Microcrystal positioning method
(due to) A. van Donkelaar, CSIRO Health Sciences
SYNOPSIS: A superior, non-optical method for centralising protein crystals of less than 0.1mm diameter on the beam axis for microbeam crystallography
The adoption of a microbeam for protein crystallography in the laboratory permits the use of a crystal-centring technique previously unavaliable using large (0.3mm - 0.5mm) beams. The closer match of beam size to specimen size results in a larger fraction of the beam being intercepted by the specimen, in many cases with sufficient X-ray diffraction/absorption loss compared to the surrounding liquor for the presence of the crystal in the beam to be discernable by a 'dip' in transmitted X-ray flux as measured by a radiation meter placed downstream of the specimen. For example, using the 0.1mm-beam produced by the PX50 optical system and a Rigaku/MSC pin-diode flux meter, a 50-micron average diameter crystal of plant protein frozen in a cryoloop produces a ~10% dip in intensity when centred in the beam.
The following method assumes that the oscillation axis has been centred on the beam axis previously. This method is primarily intended to ascertain the presence of a specimen in the beam after a failure to observe a diffraction pattern. The observation of an absorption dip from the specimen with the subsequent absence of a diffraction pattern indicates a poor specimen.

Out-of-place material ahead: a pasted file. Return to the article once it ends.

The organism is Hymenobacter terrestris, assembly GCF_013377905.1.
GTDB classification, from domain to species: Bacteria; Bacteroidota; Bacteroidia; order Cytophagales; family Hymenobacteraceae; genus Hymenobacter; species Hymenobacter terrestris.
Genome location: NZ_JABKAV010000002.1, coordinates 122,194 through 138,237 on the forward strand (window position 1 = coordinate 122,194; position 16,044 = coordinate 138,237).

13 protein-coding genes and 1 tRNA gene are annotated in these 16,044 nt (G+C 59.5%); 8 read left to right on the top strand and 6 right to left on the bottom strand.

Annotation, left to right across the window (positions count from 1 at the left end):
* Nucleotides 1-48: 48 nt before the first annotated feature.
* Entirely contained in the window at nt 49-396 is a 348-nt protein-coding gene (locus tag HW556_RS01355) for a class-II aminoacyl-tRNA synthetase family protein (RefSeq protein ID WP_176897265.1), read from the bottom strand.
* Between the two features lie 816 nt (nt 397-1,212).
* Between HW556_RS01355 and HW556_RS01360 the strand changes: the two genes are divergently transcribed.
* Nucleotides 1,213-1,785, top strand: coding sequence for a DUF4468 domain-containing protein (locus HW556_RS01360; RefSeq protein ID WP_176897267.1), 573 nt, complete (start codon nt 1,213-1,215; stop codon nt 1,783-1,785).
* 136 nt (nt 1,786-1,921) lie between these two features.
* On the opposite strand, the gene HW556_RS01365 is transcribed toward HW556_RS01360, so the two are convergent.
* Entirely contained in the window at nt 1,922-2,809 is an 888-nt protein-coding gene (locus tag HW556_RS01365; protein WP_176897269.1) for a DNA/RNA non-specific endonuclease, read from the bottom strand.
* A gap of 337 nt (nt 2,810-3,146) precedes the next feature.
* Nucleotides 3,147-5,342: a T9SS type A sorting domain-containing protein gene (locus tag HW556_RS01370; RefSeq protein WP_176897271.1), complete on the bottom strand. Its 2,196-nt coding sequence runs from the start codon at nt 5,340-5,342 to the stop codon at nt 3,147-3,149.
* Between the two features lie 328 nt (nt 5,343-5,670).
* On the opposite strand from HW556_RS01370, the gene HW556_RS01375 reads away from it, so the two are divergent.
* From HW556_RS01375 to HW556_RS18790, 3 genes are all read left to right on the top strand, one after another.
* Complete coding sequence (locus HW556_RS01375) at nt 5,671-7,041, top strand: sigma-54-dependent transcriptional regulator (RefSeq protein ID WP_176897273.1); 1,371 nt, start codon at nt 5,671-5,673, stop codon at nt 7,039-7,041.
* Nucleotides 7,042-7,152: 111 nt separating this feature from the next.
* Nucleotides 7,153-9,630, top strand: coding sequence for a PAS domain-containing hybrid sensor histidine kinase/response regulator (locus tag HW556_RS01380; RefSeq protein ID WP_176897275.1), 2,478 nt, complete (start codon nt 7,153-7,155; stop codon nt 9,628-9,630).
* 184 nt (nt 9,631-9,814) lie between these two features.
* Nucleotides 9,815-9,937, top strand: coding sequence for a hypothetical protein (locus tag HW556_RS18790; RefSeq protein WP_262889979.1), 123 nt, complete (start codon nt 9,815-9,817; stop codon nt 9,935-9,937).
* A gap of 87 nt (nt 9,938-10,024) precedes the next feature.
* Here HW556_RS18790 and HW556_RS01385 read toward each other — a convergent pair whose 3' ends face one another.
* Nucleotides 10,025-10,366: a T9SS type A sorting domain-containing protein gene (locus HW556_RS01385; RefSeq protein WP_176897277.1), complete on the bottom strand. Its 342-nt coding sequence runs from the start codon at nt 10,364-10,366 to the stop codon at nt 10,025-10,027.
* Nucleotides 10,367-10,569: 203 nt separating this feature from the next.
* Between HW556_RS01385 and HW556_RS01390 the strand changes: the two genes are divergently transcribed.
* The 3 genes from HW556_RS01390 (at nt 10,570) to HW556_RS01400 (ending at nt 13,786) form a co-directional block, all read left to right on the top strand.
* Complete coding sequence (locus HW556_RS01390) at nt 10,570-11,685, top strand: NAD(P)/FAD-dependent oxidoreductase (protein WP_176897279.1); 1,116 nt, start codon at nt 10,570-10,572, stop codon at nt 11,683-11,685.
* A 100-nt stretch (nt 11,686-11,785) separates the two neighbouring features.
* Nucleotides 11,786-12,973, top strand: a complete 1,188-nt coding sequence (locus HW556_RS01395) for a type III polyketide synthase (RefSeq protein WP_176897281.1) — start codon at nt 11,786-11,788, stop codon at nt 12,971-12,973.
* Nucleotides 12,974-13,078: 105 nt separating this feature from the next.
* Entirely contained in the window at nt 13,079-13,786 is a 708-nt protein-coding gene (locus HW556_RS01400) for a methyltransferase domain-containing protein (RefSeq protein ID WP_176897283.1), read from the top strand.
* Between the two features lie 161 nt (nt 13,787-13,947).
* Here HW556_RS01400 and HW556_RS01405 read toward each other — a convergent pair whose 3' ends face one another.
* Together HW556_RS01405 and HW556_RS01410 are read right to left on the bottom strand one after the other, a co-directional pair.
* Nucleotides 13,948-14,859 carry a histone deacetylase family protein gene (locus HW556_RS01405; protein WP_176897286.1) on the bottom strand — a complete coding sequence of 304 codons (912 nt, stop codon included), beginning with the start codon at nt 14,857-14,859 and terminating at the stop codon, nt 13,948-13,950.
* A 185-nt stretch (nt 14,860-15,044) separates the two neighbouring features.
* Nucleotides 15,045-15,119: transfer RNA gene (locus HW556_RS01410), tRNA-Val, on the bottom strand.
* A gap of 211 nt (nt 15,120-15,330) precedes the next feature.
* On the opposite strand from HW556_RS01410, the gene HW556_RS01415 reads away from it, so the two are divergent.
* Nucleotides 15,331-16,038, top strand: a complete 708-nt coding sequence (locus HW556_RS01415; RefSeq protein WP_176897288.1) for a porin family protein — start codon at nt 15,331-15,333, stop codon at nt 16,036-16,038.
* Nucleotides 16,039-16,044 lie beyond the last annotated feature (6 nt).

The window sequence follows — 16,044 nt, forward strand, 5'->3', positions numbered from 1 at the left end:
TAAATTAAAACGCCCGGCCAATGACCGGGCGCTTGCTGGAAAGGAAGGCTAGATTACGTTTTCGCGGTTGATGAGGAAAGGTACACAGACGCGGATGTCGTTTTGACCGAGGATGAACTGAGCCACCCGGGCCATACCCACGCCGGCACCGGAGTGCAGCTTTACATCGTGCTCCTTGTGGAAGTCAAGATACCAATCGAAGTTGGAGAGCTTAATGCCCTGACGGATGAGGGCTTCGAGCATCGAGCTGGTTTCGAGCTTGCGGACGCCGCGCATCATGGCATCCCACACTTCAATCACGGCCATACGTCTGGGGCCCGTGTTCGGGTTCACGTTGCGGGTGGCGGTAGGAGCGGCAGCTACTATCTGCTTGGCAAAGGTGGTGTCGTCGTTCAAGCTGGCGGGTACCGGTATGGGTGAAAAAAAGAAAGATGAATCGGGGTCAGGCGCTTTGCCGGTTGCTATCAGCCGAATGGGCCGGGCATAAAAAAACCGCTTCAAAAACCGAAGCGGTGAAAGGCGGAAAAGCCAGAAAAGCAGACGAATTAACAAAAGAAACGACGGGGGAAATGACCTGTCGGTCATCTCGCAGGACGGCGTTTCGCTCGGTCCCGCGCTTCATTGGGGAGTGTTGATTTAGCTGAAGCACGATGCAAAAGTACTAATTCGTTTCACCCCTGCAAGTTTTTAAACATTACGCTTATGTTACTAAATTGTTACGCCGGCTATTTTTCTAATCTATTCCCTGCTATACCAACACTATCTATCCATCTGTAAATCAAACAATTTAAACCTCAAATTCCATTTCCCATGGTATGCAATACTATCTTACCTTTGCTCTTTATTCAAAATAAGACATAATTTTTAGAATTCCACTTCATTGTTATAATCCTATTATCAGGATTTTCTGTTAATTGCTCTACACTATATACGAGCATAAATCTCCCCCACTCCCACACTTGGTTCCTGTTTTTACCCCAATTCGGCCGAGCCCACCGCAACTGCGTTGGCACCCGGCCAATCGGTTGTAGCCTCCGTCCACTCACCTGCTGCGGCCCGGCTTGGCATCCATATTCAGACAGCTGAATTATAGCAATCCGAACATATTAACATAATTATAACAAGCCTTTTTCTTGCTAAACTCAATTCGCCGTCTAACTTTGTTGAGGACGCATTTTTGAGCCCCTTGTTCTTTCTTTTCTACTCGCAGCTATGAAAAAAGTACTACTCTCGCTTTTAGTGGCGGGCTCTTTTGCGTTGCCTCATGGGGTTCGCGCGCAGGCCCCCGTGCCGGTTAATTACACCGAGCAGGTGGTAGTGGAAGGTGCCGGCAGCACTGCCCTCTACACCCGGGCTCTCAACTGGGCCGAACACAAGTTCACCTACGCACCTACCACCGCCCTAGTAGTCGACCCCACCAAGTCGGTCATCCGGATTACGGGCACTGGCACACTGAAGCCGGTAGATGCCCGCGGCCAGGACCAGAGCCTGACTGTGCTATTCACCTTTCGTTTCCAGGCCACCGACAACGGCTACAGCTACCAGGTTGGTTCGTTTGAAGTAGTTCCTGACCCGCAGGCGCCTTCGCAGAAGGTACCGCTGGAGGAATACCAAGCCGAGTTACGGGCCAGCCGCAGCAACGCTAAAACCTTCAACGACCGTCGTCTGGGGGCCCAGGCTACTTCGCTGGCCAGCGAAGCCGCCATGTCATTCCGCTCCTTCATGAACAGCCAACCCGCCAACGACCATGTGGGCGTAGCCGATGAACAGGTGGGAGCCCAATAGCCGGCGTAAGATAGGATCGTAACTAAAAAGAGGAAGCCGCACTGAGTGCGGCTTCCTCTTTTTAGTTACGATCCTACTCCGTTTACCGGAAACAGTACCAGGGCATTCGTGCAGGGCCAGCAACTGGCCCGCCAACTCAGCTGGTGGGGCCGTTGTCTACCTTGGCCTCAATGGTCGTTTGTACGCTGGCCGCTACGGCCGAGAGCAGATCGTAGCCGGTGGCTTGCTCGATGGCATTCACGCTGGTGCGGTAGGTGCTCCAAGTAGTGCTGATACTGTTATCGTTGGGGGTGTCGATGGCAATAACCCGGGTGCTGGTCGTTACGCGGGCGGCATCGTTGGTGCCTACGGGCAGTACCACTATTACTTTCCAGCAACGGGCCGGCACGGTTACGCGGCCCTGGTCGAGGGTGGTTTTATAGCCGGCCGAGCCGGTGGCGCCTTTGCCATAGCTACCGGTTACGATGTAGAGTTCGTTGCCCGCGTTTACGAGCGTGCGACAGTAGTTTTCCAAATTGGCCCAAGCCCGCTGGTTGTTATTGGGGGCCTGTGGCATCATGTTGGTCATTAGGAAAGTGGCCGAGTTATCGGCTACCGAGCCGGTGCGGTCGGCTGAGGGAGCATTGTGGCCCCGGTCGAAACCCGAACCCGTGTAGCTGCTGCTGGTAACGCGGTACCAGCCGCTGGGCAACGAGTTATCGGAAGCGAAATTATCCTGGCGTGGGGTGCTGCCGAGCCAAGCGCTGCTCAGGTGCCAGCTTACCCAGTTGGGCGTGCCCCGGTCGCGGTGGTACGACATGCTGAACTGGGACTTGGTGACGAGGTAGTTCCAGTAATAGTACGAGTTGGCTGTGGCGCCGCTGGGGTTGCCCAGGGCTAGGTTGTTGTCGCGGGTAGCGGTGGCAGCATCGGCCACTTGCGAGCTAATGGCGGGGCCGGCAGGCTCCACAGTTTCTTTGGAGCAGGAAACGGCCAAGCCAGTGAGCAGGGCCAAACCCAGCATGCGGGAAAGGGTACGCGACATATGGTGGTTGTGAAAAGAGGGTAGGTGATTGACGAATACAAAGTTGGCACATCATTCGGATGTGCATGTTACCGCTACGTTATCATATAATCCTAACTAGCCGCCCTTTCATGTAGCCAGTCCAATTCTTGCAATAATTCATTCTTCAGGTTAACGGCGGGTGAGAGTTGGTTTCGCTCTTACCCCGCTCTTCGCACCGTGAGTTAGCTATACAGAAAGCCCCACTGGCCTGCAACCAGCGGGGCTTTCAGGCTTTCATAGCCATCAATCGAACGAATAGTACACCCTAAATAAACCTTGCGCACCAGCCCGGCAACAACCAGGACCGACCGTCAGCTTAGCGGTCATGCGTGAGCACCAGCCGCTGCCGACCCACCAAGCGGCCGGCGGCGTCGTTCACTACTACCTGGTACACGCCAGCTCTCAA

Method: Before placing the specimen on the goniometer head (if possible) and with the X-ray shutter closed, swing the beamstop out of the beampath and position the pin-diode on the outgoing beam axis away from the coldstream. Open the X-ray shutter manually from the generator control panel and ascertain that the pin-diode is registering the expected beam intensity, then close the X-ray shutter. Position the specimen on the goniometer and freeze it in the coldstream and centre it optically using the specimen telescope as normal. Finally, rotate the oscillation axis to place one translation of the goniometer head across the beam, then ensure that the cryoloop is oriented perpendicular to the beam axis by rotating the cryoloop base. Do not adjust the oscillation axis lateral position.
Open the X-ray shutter manually from the generator console. Select a scale on the pin-diode meter which gives the largest scale reading without pegging the indicator needle at the end of the scale. Slowly adjust the lateral goniometer head translation while observing the pin-diode meter, looking for one of the following behaviours:
Note: if the crystal is not well-centred in the cryoloop, its absorption dip will occur nearer one of the loop edges and may not be resolvable from the dip associated with the cryoloop nylon twine. In this case, one side of the loop should produce a markedly larger absorption dip than the other. If it is suspected that the crystal is not in the beam at any point, centre the goniometer head translation (i.e. halfway between the cryoloop dips) and adjust the goniometer head height while observing the pin-diode meter for the following behaviour:
If the crystal is visually seen not to be well centred in the loop then it may be found by biasing the position of one adjustment appropriately and scanning the other while looking for the absorption dip. Finally, after centring the crystal in the beam, replace the beamstop and then use the pin-diode meter to ascertain that it also remains well centred.
(c) Copyright AXCO 2004